Hi there, it’s been about 2 months or so since I’ve posted anything. I took on some contract dev work a few months ago (gotta pay the bills fellas) and my workload was getting too strenuous while developing this game engine at the same time. So I thought I would take some time away from it to focus on life, as well as spend more time with my wife.
But now I’m back in action, so it’s time to report some progress. First things first is a major change, not really for the user end (although there are potential benefits) but mostly on my end. Perhaps some of you may have heard the recent news that Apple has dropped OpenGL support. Why should anyone care? Well, it’s the first sign in a worrying trend about the nature of cross-platform applications. One I had to consider carefully.
So ultimately I decided to drop OpenGL and write a new renderer in kha, a library that I now contribute to. Kha is a simple, cross-platform, low-level wrapper over OpenGL, DirectX, Vulkan and has bindings to the Switch SDK as well as PS4 and Xbox One SDKs (saving me a lot of work potentially in the future).
Having become very familiar with OpenGL over the years, I was able to translate a lot of the existing renderer code easily. It’s better that I did it now, rather than later, before it becomes unmanageable to do. In many ways the API is a lot more low level and closer to the machine than OpenGL (due to bindings to Vulkan). I can also use the same GLSL shaders I used for OpenGL.
What does that mean for the average person though? Major performance boosts based on initial benchmarks. Why does that even matter for 2D? It opens the door to many possibilities. At the end of the day, it’s not just 2D, it’s 3D hardware acceleration with shaders sent to the GPU, particles, dynamic lighting, ect. You’re starting to get into very 3D-ish territory in many ways. Not only that, the less time spent rendering in the update loop (of which you only have 16 ms), the more you open the door to more possibilities such as heavy use of crazy physics, or instead of a minimap, being able to zoom out and render the entire map. It allows your imagination to go wild.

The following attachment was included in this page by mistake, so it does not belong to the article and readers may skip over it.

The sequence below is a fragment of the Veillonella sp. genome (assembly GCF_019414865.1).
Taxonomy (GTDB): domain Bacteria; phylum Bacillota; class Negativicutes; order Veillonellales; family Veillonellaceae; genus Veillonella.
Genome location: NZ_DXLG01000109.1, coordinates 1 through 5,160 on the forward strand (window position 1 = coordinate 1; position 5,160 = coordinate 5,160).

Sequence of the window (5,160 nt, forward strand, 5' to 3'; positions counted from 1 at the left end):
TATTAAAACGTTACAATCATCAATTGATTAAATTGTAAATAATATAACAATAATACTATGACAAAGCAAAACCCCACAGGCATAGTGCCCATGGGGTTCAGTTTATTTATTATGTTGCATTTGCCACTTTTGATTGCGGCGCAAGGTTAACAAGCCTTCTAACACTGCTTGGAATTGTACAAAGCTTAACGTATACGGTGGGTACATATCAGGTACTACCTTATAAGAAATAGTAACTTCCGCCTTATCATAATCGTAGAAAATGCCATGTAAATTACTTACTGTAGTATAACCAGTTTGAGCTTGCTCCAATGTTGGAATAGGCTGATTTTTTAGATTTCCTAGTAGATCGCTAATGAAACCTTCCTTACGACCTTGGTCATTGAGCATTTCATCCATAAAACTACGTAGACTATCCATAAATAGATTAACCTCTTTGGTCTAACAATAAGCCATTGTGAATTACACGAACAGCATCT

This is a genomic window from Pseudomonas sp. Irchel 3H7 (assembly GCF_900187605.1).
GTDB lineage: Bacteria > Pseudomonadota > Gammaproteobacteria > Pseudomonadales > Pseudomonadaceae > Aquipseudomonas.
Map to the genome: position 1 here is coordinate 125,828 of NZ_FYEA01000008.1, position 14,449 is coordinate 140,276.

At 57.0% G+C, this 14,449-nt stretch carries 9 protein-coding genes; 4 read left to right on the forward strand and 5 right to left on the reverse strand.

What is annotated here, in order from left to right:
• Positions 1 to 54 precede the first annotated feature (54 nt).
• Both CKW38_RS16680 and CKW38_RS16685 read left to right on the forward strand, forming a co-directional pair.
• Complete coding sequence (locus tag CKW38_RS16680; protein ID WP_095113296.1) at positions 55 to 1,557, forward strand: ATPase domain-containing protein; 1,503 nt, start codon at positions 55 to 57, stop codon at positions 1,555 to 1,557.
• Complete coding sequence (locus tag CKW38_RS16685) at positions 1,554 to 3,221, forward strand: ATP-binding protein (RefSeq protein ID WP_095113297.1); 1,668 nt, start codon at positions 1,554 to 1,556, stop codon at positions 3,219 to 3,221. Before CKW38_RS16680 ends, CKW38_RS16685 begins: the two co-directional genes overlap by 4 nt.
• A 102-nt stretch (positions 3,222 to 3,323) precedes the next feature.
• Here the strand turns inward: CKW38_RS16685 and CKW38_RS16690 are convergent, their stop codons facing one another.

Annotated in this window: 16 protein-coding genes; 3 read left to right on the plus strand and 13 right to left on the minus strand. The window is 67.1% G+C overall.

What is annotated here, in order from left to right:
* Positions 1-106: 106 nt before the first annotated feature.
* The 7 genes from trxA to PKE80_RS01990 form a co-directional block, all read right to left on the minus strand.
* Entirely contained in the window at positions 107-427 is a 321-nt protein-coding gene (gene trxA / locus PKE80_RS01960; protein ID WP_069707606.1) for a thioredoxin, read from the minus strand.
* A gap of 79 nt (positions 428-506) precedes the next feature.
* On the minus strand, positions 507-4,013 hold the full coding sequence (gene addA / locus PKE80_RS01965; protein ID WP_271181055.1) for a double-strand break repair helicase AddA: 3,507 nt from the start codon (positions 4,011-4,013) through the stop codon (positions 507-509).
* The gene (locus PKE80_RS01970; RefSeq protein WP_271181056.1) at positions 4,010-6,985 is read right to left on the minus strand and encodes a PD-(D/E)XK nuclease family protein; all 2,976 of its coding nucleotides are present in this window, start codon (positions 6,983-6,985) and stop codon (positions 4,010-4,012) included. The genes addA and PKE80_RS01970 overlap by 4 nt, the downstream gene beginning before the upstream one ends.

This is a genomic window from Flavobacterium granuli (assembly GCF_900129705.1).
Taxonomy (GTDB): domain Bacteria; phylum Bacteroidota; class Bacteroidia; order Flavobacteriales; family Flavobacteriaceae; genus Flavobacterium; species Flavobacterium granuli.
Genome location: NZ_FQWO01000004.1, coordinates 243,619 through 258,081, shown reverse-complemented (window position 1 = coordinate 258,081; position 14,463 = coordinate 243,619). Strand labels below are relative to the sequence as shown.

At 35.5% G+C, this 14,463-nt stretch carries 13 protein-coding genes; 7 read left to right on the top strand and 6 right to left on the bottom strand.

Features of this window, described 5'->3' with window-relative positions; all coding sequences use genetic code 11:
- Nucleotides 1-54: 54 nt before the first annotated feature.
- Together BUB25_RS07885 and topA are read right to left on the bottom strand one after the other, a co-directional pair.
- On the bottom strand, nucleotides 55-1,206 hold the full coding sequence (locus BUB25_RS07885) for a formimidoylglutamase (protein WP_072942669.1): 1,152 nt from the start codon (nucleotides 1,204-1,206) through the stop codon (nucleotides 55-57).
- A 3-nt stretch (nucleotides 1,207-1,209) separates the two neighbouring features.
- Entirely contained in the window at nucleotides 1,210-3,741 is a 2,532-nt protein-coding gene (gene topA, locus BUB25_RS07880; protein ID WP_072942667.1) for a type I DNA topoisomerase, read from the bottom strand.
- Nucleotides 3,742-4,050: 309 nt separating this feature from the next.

On that note, I’ve also finished the majority of the scripting API. You can see a complete list of default components in the entity creator in the level editor (still working on cleaning up the UI):
I’m using a pure Entity Component System that I wrote from scratch to be as simple and understandable as possible while being performant. ECS also creates more efficient caching, avoiding cache misses.
I’ve also introduced “Archetypes”, which will make it easier for people who are more used to inheritance. I don’t expect a newbie to get overwhelmed because they don’t know what a “MatrixStackComponent” component is, and what components to pick and choose. Instead, they can now choose archetypes like “Sprite”, “ParticleEmitter”, which will automatically choose a specific list of components for them based on what is generally needed for those types of objects. This allows people who are used to inheritance to be able to adapt easily, while more advanced users can pick and choose which components they want for specific objects, so they don’t have to deal with the gorilla-banana problem of inheritance and can favor composition.
“You wanted a banana but what you got were a gorilla holding the banana and the entire jungle.” - The creator of Erlang.
That being said, I hope to post more updates soon, as well as a new multiplayer demo. I can also host the old demo right now from a few months ago which only had lag compensation, collisions, and used the old renderer if that’s something anyone is interested in.